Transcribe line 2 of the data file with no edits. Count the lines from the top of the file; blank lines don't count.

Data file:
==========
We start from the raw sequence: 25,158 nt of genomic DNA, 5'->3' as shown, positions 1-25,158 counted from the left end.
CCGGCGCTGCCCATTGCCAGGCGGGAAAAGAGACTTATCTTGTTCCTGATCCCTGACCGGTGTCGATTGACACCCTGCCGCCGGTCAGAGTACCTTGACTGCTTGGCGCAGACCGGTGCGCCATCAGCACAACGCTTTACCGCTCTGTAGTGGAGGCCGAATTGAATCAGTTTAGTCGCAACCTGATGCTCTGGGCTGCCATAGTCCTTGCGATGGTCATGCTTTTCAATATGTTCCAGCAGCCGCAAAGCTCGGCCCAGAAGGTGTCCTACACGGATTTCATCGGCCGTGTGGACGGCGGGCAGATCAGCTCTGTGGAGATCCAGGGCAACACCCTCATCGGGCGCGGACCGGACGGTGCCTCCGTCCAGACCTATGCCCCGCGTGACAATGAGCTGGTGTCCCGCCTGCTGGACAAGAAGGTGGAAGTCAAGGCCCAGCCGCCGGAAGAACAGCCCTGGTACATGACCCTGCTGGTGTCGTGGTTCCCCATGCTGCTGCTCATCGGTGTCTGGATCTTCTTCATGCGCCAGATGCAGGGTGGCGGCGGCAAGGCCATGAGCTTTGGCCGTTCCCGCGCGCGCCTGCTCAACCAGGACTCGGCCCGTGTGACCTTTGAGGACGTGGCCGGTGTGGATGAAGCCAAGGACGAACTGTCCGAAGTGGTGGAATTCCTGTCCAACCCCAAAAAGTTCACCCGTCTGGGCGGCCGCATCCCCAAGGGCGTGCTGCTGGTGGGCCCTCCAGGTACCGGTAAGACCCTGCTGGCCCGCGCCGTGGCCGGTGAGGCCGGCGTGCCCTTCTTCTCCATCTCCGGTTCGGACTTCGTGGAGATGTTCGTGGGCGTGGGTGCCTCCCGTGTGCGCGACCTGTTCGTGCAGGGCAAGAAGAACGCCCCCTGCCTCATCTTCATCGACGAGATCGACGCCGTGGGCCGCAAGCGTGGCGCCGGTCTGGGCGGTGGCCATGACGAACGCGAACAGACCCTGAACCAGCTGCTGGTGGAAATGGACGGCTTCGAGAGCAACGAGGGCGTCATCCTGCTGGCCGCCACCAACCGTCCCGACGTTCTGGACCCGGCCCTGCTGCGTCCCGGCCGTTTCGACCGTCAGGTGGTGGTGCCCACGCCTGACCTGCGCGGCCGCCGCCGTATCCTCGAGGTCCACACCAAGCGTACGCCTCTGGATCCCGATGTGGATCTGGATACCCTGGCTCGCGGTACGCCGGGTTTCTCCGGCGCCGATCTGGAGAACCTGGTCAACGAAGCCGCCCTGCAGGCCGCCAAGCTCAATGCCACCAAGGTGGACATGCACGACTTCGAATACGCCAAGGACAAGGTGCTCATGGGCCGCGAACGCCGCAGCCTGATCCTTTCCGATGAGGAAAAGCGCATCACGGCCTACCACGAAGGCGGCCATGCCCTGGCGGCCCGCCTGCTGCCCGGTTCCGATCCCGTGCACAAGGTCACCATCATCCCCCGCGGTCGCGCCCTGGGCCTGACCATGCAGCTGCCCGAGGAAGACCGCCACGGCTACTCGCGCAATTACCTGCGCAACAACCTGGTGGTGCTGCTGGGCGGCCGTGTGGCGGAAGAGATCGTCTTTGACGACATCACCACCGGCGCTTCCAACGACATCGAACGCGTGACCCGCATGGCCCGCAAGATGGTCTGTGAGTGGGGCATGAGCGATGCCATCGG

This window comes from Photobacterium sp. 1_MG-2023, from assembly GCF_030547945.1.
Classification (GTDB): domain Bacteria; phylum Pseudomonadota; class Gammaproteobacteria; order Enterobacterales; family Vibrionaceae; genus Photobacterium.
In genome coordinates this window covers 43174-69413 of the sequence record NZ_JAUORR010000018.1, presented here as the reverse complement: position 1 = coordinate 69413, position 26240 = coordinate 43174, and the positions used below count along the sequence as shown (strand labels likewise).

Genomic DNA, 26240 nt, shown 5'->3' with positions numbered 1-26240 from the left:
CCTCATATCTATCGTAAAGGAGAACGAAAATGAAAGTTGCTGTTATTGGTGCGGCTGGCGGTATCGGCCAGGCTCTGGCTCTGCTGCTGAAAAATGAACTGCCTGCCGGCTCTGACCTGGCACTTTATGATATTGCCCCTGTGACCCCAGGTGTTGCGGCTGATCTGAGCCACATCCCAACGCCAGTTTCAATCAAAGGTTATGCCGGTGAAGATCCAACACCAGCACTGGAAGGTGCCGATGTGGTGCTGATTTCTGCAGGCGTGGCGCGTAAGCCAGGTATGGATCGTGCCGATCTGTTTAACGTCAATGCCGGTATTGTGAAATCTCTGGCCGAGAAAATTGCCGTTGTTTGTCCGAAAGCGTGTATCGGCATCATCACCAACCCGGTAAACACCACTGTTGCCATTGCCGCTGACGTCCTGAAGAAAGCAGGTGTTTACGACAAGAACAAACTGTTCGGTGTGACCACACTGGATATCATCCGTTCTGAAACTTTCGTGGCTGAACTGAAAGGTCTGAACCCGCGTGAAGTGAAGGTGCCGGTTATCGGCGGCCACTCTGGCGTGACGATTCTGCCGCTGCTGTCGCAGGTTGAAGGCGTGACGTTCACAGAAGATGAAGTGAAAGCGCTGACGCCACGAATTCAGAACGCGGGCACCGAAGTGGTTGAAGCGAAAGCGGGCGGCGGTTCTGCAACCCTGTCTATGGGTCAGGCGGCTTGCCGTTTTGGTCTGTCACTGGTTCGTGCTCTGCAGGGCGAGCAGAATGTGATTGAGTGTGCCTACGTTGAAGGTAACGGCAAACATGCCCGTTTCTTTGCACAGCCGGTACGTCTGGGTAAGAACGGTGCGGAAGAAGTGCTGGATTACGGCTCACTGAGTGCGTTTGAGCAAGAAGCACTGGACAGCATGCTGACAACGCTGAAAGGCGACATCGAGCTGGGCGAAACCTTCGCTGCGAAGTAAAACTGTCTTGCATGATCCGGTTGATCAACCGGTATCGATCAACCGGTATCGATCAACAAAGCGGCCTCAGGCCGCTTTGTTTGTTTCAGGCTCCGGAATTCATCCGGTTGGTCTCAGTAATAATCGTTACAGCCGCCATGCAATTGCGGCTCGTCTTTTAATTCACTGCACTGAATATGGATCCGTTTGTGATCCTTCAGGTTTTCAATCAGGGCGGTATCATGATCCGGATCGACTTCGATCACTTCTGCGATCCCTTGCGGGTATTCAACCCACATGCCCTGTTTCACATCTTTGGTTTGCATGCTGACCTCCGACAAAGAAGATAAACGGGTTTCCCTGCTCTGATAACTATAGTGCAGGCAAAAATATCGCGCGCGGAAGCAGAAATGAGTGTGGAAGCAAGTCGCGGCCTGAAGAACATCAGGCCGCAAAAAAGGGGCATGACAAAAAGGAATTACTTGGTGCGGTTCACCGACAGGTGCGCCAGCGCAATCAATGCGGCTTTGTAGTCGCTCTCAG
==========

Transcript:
CCGGCGCTGCCCATTGCCAGGCGGGAAAAGAGACTTATCTTGTTCCTGATCCCTGACCGGTGTCGATTGACACCCTGCCGCCGGTCAGAGTACCTTGACTGCTTGGCGCAGACCGGTGCGCCATCAGCACAACGCTTTACCGCTCTGTAGTGGAGGCCGAATTGAATCAGTTTAGTCGCAACCTGATGCTCTGGGCTGCCATAGTCCTTGCGATGGTCATGCTTTTCAATATGTTCCAGCAGCCGCAAAGCTCGGCCCAGAAGGTGTCCTACACGGATTTCATCGGCCGTGTGGACGGCGGGCAGATCAGCTCTGTGGAGATCCAGGGCAACACCCTCATCGGGCGCGGACCGGACGGTGCCTCCGTCCAGACCTATGCCCCGCGTGACAATGAGCTGGTGTCCCGCCTGCTGGACAAGAAGGTGGAAGTCAAGGCCCAGCCGCCGGAAGAACAGCCCTGGTACATGACCCTGCTGGTGTCGTGGTTCCCCATGCTGCTGCTCATCGGTGTCTGGATCTTCTTCATGCGCCAGATGCAGGGTGGCGGCGGCAAGGCCATGAGCTTTGGCCGTTCCCGCGCGCGCCTGCTCAACCAGGACTCGGCCCGTGTGACCTTTGAGGACGTGGCCGGTGTGGATGAAGCCAAGGACGAACTGTCCGAAGTGGTGGAATTCCTGTCCAACCCCAAAAAGTTCACCCGTCTGGGCGGCCGCATCCCCAAGGGCGTGCTGCTGGTGGGCCCTCCAGGTACCGGTAAGACCCTGCTGGCCCGCGCCGTGGCCGGTGAGGCCGGCGTGCCCTTCTTCTCCATCTCCGGTTCGGACTTCGTGGAGATGTTCGTGGGCGTGGGTGCCTCCCGTGTGCGCGACCTGTTCGTGCAGGGCAAGAAGAACGCCCCCTGCCTCATCTTCATCGACGAGATCGACGCCGTGGGCCGCAAGCGTGGCGCCGGTCTGGGCGGTGGCCATGACGAACGCGAACAGACCCTGAACCAGCTGCTGGTGGAAATGGACGGCTTCGAGAGCAACGAGGGCGTCATCCTGCTGGCCGCCACCAACCGTCCCGACGTTCTGGACCCGGCCCTGCTGCGTCCCGGCCGTTTCGACCGTCAGGTGGTGGTGCCCACGCCTGACCTGCGCGGCCGCCGCCGTATCCTCGAGGTCCACACCAAGCGTACGCCTCTGGATCCCGATGTGGATCTGGATACCCTGGCTCGCGGTACGCCGGGTTTCTCCGGCGCCGATCTGGAGAACCTGGTCAACGAAGCCGCCCTGCAGGCCGCCAAGCTCAATGCCACCAAGGTGGACATGCACGACTTCGAATACGCCAAGGACAAGGTGCTCATGGGCCGCGAACGCCGCAGCCTGATCCTTTCCGATGAGGAAAAGCGCATCACGGCCTACCACGAAGGCGGCCATGCCCTGGCGGCCCGCCTGCTGCCCGGTTCCGATCCCGTGCACAAGGTCACCATCATCCCCCGCGGTCGCGCCCTGGGCCTGACCATGCAGCTGCCCGAGGAAGACCGCCACGGCTACTCGCGCAATTACCTGCGCAACAACCTGGTGGTGCTGCTGGGCGGCCGTGTGGCGGAAGAGATCGTCTTTGACGACATCACCACCGGCGCTTCCAACGACATCGAACGCGTGACCCGCATGGCCCGCAAGATGGTCTGTGAGTGGGGCATGAGCGATGCCATCGG